BMW R 1250 GS

After 3,000 miles on the GS, Bryn Davies is getting to grips with how to get the most out of the big beast.

Over the making of this issue I have practically been inseparable from my long-term BMW R 1250 GS. My truck has been parked unused and I’ve been racking up the miles on the bike. Whether I’ve been commuting to and from the ABR office, joining the gang in Ireland for the ABR Ireland Rally, or riding green lanes on the Bridgestone England Coast to Coast route, the GS has proved to be a capable and so far reliable bike for each endeavour. 

That being said, I have been noticing a few areas that could do with adjusting to provide a more comfortable riding experience and to also protect the bike when the going does get rough. 

Useful MODS 

So, to address these areas, there are a number of modifications that I have made. Each one was fitted to remedy a specific pain point, and each one has improved the riding experience. Let me just get one thing straight though, I’m by no means saying the bike without these mods is useless. 

GIVI 5124D Smoked Windshield – £82.28 


ENGINE: Air/liquid-cooled, 2-cylinder, four stroke boxer engine with all-new BMW ShiftCam system

MAXIMUM POWER: 136bhp @ 7,750rpm

SUSPENSION: Front; BMW Telelever with central spring strut. Rear; BMW Paralever and WAD Spring Strut. Adjustable.

BRAKES: Front; twin 305mm floating discs with radial 4-piston
calipers. Rear; 276mm disc with 2-piston caliper

TYRES: Front; 120/70 19” Rear; 170/60 17”

WEIGHT: 249kg 
20 litres

After a couple of journeys that involved long motorway miles, I noticed that the standard screen on the GS was directing windblast at my forehead (I’m 6’2, those shorter may not have such issues).

It’s adjustable, so I played around but to no avail – no matter where it was, I was getting buffeted. On a ride up to Scotland I decided to set the seat in its ‘low’ setting (which is wonderfully simple to do), and this improved my comfort by a fair bit, bringing my head further down behind the screen. I wasn’t quite satisfied though.

So, I fitted the GIVI 5124D Windshield, which secures onto the standard screen mounting points. It’s 5cm taller than the original, and boy does it make a difference! If you’re regularly covering long distances on your GS, the taller screen is well worth considering, and the smoked effect compliments the black colour scheme of the bike.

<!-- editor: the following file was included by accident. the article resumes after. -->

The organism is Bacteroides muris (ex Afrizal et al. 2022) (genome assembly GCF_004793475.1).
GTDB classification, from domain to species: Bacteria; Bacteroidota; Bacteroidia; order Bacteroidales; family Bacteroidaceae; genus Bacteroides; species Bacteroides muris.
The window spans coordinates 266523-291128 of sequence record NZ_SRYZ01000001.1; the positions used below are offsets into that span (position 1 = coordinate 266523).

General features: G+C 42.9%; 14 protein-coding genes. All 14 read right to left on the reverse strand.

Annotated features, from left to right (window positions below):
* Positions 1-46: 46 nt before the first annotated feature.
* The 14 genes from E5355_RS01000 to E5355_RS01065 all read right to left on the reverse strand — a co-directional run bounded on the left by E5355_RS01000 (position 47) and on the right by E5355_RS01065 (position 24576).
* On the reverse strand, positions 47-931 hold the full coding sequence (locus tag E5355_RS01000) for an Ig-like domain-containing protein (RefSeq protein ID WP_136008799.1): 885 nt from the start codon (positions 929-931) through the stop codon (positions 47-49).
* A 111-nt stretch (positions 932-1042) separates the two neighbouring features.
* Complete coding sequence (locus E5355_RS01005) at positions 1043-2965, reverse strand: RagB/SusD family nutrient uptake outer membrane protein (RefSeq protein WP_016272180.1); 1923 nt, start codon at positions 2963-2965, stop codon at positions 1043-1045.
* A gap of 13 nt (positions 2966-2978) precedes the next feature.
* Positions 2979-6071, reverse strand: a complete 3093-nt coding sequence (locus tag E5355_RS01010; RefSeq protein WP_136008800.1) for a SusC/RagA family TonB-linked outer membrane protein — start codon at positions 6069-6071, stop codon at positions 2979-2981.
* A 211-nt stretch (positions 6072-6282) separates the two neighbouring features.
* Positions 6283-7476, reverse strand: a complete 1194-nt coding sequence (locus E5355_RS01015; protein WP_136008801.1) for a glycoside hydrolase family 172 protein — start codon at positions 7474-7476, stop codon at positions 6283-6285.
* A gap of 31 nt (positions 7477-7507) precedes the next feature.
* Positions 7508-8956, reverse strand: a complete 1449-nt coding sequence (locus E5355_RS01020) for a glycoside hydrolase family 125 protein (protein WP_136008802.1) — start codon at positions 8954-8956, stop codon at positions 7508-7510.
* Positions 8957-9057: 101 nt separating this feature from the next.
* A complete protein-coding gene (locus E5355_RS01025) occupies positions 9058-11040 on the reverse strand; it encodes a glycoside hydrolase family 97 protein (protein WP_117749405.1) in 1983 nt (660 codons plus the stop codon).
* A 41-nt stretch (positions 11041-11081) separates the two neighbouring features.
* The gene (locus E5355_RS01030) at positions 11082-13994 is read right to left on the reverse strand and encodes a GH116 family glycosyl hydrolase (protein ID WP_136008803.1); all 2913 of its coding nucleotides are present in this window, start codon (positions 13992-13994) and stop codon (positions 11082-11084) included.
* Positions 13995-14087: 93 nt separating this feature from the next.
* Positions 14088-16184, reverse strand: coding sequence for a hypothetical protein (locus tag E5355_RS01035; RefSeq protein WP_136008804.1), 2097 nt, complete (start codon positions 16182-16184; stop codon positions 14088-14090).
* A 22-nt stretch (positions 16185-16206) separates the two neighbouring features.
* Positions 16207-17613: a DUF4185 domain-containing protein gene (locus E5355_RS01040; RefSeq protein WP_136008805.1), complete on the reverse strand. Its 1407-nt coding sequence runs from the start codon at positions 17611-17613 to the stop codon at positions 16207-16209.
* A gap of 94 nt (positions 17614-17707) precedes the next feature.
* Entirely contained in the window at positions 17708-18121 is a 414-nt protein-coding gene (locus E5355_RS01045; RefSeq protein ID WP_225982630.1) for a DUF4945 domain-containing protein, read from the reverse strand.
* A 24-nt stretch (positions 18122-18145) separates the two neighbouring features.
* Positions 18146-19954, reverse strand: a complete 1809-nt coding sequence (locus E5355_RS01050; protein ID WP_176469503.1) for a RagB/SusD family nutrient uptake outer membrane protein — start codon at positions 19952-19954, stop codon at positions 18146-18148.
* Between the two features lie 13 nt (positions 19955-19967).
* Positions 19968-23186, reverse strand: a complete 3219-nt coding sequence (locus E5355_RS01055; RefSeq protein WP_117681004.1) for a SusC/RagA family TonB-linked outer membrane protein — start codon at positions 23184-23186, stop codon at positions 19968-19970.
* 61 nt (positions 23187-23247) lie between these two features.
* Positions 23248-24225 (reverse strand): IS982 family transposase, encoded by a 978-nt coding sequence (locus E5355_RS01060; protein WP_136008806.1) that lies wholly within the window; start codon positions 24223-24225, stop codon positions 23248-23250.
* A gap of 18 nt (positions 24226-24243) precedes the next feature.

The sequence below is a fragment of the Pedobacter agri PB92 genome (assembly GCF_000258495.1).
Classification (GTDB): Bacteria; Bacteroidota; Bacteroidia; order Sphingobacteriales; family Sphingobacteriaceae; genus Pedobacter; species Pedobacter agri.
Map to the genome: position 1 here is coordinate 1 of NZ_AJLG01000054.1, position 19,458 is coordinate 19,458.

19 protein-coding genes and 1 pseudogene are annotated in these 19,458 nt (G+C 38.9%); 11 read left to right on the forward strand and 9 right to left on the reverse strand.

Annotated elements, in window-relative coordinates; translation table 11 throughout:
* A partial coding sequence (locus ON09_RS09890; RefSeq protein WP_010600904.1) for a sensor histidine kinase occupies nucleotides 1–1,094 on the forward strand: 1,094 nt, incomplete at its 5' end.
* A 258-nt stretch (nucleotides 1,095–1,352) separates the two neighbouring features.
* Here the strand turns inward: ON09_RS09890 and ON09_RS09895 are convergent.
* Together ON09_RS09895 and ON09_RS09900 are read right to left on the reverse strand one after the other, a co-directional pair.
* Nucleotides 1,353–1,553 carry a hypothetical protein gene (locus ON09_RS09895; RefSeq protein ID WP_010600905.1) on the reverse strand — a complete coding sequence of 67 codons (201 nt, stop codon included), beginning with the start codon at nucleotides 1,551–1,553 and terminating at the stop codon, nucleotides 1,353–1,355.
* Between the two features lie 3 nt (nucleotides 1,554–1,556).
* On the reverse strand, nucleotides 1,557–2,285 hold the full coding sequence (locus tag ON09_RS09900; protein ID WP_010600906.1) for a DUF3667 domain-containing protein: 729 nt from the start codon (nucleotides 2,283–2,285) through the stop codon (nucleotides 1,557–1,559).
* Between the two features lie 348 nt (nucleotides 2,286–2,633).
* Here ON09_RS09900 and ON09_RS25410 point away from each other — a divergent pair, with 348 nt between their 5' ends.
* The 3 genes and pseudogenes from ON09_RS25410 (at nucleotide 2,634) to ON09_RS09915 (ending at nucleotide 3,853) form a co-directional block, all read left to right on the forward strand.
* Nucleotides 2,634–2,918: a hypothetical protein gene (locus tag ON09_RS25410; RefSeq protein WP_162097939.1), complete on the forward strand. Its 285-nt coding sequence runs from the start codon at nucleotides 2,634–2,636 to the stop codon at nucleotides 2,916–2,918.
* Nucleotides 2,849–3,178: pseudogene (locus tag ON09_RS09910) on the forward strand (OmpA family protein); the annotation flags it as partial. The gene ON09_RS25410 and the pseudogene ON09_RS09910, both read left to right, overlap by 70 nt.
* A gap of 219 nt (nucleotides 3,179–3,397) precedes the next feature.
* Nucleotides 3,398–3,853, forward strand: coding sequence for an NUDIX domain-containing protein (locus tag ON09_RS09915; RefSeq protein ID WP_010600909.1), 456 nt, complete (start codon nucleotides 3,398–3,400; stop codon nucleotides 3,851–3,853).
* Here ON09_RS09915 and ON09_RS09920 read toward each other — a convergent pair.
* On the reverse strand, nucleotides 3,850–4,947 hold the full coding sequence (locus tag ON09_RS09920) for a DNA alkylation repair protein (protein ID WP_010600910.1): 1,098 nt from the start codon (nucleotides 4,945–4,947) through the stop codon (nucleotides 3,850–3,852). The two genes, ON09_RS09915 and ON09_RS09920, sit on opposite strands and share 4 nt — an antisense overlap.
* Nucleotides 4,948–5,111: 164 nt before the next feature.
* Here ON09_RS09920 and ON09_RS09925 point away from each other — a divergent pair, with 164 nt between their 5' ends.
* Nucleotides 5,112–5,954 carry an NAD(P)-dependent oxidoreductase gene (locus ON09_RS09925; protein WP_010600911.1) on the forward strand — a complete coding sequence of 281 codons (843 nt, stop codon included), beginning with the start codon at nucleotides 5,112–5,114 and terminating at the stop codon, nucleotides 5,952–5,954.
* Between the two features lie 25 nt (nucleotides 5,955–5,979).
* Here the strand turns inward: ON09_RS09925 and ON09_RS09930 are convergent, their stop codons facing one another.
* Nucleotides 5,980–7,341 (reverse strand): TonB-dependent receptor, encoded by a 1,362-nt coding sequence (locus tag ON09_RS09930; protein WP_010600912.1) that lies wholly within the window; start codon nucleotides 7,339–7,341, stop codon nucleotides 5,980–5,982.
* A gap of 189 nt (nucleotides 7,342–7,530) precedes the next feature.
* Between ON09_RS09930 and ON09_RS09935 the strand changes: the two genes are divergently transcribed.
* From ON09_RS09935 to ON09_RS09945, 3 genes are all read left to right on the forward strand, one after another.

R&G Adventure Bars – £166.66 

The boxer engine is the crowning glory of the BMW GS range, but it looks awfully exposed when riding off-road if there are no engine bars in place to take the brunt of any drop or fall. The simple solution was to fit some engine bars and I turned to R&G. Made from 25.4mm gauge steel tubing, the bars offer a rugged look, but most importantly a peace of mind that I’m less likely to crack a cylinder head if I drop the bike.

I also fitted R&G Radiator Guards (£70.83), which do a great job of protecting this vulnerable area, R&G Bar End Sliders (£17.08), and an R&G Shaft Protector (£17.91). All of these sit relatively unnoticed on the bike, but they’ll do the job if called upon and they’re simple to fit. 

Fitting the engine bars

I also noticed that I was rubbing off the paint on the shaft with my boots, so installed the R&G Boot Guard Kit (£17.08) to help protect the bike on this area that sees abrasion. 

I’ve been thoroughly enjoying my time on the BMW R 1250 GS and have loved the way it eats up miles on the motorway but is also sporty enough when switched into Dynamic mode on the twisties. Before I added all these bits and bobs, it was a great bike, but with these few tweaks, it’s almost perfect for me.